Victim Mentality (1 of 2)
Sun 5 Dec 2010 AM « Back to Top
I want you to look with me in Romans, Chapter 8. Last time I was up preaching I just shared with you about slave or
son [Kings Arise series], and we've touched on the whole area of an orphan spirit; we touched on the area of God's
desire for us to be sons, and there's a lot of that found in Romans, Chapter 8. So I want to read first of all from Verse
34, and today I want to just talk about how to break out of victim mentality, how to break out of victim mentality. I've
read on the Internet and searched around, found there's a lot of secular material on it, and it's very helpful. Much of
it's very helpful in identifying victim mentality.
It's a widespread phenomenon that's absolutely devastating, devastating to relationships. People who have this
mentality cannot succeed in forming emotional intimacy in relationships, so many times people suffer in their
relationship and have got no idea why. They just put up with something less than what God intended, but every one
of us has a yearning for intimacy, every one of us has a yearning for something close in the area of relationships. So
notice here - so victim mentality as we'll see in a moment, I'll define it - is a way of viewing yourself, and a way of
viewing life, that causes you continually to fail in relationships and life. You can be a Christian with victim mentality,
and you would live your life in such a way that no matter how much preaching you get, you never break out or change
your patterns. I'm very concerned about the patterns of lifestyle, the patterns of believing and thinking, that we
change them, so we can unlock the potential and fulfil the destiny that God ha s for us.
But notice this in these verses, Verse 34: Who is it that condemns us? Is it Christ who died, and has also risen, and at
the right hand of God who's making intercession for us. Obviously not, He doesn't condemn us - so then, who shall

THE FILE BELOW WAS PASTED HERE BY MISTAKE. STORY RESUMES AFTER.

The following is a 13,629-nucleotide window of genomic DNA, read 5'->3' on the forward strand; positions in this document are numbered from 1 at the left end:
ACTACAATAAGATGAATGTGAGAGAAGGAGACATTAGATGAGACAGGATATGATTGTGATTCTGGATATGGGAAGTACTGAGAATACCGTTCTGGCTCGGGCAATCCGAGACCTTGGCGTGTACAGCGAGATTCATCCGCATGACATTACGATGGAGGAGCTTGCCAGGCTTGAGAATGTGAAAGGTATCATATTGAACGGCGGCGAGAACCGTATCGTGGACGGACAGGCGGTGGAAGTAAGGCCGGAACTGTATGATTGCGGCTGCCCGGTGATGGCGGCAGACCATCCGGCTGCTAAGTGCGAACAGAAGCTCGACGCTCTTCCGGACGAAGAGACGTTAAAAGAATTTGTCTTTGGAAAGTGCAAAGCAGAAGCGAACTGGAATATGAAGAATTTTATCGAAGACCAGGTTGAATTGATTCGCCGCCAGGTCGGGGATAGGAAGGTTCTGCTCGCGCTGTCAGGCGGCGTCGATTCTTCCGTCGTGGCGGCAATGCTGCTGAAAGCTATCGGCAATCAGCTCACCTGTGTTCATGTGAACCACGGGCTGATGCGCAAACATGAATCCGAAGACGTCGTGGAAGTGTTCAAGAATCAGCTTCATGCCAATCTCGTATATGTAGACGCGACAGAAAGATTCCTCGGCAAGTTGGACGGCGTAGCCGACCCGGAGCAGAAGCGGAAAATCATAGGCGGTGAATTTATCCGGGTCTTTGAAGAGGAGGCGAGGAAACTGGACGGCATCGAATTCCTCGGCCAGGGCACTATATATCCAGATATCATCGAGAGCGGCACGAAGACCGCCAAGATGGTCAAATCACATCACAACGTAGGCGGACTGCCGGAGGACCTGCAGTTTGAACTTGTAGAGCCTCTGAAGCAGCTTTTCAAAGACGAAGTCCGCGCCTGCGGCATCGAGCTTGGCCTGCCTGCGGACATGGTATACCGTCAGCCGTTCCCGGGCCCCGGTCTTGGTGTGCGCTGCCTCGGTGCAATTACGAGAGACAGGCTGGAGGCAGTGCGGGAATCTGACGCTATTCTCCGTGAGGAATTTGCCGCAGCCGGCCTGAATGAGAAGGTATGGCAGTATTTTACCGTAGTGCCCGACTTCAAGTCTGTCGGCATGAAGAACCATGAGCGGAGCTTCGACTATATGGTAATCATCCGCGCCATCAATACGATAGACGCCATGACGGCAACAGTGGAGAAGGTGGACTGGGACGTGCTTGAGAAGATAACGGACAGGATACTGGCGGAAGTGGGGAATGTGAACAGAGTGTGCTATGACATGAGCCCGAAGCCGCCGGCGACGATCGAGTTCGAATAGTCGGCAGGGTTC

separate us from the love of Christ? Shall tribulation, distress, persecution, famine, nakedness, peril or sword? Now
that's a lot of difficult, challenging situations. Now you may have had a few of those of course, tribulation, tremendous
pressure, financially, relationships and so on, distress, persecution - I doubt it but you might have had some; famine -
I doubt it. Everyone looks well fed; nakedness - oh I don't see any of that around; peril - well maybe there's some of
that; the sword - well, who knows what goes on, you know? There it is - as it's written: For Your sake we are killed all
day long; We are counted as sheep to the slaughter.
Now you notice he's describing a number of extremely painful experiences the church were having. Now - notice what
he says - but in all of these things, we are more than conquerors through Christ Jesus, who loves us! Now that's not a
victim mentality. What he's saying is, the early church suffered persecution, were victimised, hunted down, treated
like criminals, were put on display, and fought with animals and destroyed by animals. Nevertheless, he says we are -
actually we're not just conquerors. We're 'more than' - see? More than conquerors. That means we gain decisive
victories in life. That means we vanquish totally the things that come against us. It means a surpassing victory,
whatever situation we are in. Now that's the kind of life that Christ died for us to have - surpassing victories. I can see
that's going down really flat. [Laughter] It's not resonating yet, because often our experience - this is what happens,
the moment you hear a verse like that, of surpassing victories. Inside your heart measures up my life experience
against that scripture, and concludes something is wrong here, between what I experience and what th is is saying.
But the life Jesus called us to, is a life of being a victor, of being victorious. Does that mean everything looks good?
No, sometimes it looks as though we're terribly defeated and in difficulty, for example the early martyrs, and people